Scott Rolen
The Phillies will celebrate former third baseman Scott Rolen on Friday with a spot in the Wall of Fame. He earned induction into the Baseball Hall of Fame earlier this summer. 

Rolen was a second-round draft pick by the Phillies in the 1993 draft. He broke into the Majors in late 1996 before winning the Rookie of the Year Award in 1997 while hitting .283 with 21 homers and 92 RBIs. The Indiana native was a seven-time All-Star and won eight Gold Gloves. He posted a .282 average over seven seasons in Philadelphia with 150 homers and 559 RBIs. 

"I feel like I've always cherished my time in Philadelphia," Rolen said in a media availability this past summer. "I still have lifelong friends that came from Philadelphia. I have people here that I've invited, you know, my neighbors in Philadelphia, John Brasier. People have been texting me back and forth. So I still have a ton of friends there. 

"I truly believe I learned to play the game there. You have to be real honest out on the field and real genuine with your effort when you're playing the game there. And there's a toughness instilled in you to go out there and play it the right way and play it hard." 

During his 17-year career with the Phillies (1996-2002), St. Louis Cardinals (2002-07), Toronto Blue Jays (2008-09) and Cincinnati Reds (2009-12), Rolen hit .281 with 316 home runs and an .855 OPS in 2,038 games, ranking fifth in the majors during that span in doubles (517), 11th in extra-base hits (876) and hit by pitches (127), 16th in RBI (1,287) and 17th in runs scored (1,211). As good as Rolen was with the bat, he was even better with the leather.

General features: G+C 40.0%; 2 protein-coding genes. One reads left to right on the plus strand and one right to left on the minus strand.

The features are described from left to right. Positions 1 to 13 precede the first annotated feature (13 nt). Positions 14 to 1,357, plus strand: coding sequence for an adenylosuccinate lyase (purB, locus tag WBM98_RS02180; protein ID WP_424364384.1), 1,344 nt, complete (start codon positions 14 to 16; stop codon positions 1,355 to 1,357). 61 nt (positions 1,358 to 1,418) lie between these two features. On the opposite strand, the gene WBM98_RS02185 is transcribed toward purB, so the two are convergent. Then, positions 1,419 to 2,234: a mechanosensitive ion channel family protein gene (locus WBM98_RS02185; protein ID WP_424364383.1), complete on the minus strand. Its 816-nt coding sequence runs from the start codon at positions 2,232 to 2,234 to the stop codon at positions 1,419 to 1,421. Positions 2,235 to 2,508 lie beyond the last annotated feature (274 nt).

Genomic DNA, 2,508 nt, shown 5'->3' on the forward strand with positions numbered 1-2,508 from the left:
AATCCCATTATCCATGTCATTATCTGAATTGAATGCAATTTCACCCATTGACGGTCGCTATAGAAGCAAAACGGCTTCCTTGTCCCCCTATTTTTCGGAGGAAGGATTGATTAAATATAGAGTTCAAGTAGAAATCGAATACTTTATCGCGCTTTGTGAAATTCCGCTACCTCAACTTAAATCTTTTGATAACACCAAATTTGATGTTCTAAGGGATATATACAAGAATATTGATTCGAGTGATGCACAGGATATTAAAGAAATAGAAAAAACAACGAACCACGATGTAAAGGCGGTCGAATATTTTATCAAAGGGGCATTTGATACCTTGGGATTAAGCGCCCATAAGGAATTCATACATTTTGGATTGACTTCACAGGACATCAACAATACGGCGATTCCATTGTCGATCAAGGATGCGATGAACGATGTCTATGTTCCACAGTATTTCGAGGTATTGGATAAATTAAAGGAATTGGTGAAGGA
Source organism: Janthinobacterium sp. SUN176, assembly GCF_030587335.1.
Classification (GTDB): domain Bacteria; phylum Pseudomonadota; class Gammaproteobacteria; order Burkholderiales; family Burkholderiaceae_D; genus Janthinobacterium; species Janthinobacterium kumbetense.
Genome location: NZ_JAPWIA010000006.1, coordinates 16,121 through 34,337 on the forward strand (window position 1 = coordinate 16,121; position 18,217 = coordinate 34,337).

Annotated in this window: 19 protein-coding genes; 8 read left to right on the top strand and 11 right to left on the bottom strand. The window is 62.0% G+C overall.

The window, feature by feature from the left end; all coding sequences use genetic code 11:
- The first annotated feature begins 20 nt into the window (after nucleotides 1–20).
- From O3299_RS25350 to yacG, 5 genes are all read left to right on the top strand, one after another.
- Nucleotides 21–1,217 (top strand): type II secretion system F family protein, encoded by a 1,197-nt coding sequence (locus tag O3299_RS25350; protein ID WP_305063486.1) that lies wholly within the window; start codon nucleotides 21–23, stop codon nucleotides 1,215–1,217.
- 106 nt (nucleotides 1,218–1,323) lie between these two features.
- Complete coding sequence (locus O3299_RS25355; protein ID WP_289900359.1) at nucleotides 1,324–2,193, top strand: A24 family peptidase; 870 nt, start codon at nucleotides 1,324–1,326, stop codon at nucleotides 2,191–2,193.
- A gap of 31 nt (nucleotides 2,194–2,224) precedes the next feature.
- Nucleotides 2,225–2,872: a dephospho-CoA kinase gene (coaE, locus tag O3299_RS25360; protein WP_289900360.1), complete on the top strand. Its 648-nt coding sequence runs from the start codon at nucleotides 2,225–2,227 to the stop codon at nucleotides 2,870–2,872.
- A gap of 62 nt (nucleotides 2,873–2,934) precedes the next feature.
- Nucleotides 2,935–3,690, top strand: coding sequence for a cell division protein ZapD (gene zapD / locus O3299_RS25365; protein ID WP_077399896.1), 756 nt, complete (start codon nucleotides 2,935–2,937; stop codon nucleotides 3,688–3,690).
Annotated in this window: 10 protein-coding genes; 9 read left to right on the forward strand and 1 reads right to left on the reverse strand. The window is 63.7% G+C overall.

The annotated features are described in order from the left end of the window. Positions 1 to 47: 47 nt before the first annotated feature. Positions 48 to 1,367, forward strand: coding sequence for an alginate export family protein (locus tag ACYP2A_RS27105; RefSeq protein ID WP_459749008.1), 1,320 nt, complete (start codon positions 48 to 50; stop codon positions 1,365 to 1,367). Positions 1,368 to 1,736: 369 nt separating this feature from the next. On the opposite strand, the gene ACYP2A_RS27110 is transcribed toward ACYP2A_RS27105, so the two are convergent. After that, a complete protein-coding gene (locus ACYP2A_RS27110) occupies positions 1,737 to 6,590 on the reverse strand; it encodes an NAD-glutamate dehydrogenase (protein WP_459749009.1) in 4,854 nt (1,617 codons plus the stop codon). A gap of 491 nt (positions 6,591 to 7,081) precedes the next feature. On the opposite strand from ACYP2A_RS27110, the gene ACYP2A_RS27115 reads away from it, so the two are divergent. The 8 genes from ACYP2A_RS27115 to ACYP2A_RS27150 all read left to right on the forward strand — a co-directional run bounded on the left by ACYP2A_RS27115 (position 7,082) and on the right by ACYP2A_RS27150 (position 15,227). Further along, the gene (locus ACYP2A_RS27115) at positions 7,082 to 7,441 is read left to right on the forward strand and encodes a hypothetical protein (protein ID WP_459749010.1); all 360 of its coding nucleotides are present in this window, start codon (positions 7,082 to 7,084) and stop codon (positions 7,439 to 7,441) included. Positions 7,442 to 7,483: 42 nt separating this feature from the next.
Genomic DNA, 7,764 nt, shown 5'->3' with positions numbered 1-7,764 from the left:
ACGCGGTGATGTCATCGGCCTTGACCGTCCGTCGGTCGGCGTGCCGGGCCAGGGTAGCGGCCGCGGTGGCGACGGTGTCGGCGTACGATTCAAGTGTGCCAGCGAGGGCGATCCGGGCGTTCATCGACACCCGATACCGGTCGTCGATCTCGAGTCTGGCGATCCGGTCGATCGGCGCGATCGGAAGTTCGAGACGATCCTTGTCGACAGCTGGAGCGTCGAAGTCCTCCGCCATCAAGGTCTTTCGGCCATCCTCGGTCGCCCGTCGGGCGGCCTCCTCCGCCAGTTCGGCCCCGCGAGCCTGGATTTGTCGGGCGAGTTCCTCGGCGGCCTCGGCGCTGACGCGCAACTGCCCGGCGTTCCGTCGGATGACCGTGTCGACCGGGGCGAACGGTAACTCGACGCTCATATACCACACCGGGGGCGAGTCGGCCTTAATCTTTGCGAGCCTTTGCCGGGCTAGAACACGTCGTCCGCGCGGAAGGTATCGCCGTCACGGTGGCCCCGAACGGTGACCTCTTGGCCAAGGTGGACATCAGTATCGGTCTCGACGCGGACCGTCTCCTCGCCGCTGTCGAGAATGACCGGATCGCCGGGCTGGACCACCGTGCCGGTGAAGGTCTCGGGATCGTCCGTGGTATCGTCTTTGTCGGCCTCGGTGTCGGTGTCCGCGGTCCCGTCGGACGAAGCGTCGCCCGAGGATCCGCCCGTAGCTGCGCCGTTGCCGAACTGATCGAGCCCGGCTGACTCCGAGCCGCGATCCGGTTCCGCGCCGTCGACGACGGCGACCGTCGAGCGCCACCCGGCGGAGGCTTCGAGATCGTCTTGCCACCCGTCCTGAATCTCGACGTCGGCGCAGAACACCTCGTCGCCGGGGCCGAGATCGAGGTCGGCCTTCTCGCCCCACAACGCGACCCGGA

The eight Gold Gloves ranks fourth most all-time for third basemen behind only Brooks Robinson (16), Mike Schmidt (10), and Nolan Arenado (10). The Phillies dealt Rolen to St. Louis at the 2002 trade deadline. The move followed a tenuous stretch regarding contract negotiations and a public dispute between Rolen and Phillies ownership over a commitment to putting a winning product on the field. 

"I looked at this whole thing," Rolen told ESPN's Jayson Stark before the 2002 season. "I looked at history. I looked at the whole deal. And let's start with a fact. Let's go back 15 years. Thirteen times in the last 15 seasons, they've had losing seasons. That's history. That's a fact. And that's a 15-year period. That's a long time. "I'm not just a player. I'm a fan. I'm a fan of the game. And the way I look at this is: Fans deserve better than that. Fans deserve a better commitment than this ownership is giving them. I'm tired of empty promises. I'm tired of waiting for a new stadium for the sun to shine." 

From 1997-2004, Rolen’s 46.2 WAR ranked third in MLB, trailing only Barry Bonds (71.2) and Alex Rodriguez (62.4). Rolen’s WAR was higher than every Hall of Famer who played within that period, including Jeff Bagwell (44.1), Chipper Jones (43.7), Larry Walker (43.4) and Derek Jeter (41.7). 

According to Baseball Reference, Rolen's 70.1 WAR ranks 10th of the 16 third basemen enshrined in Cooperstown.

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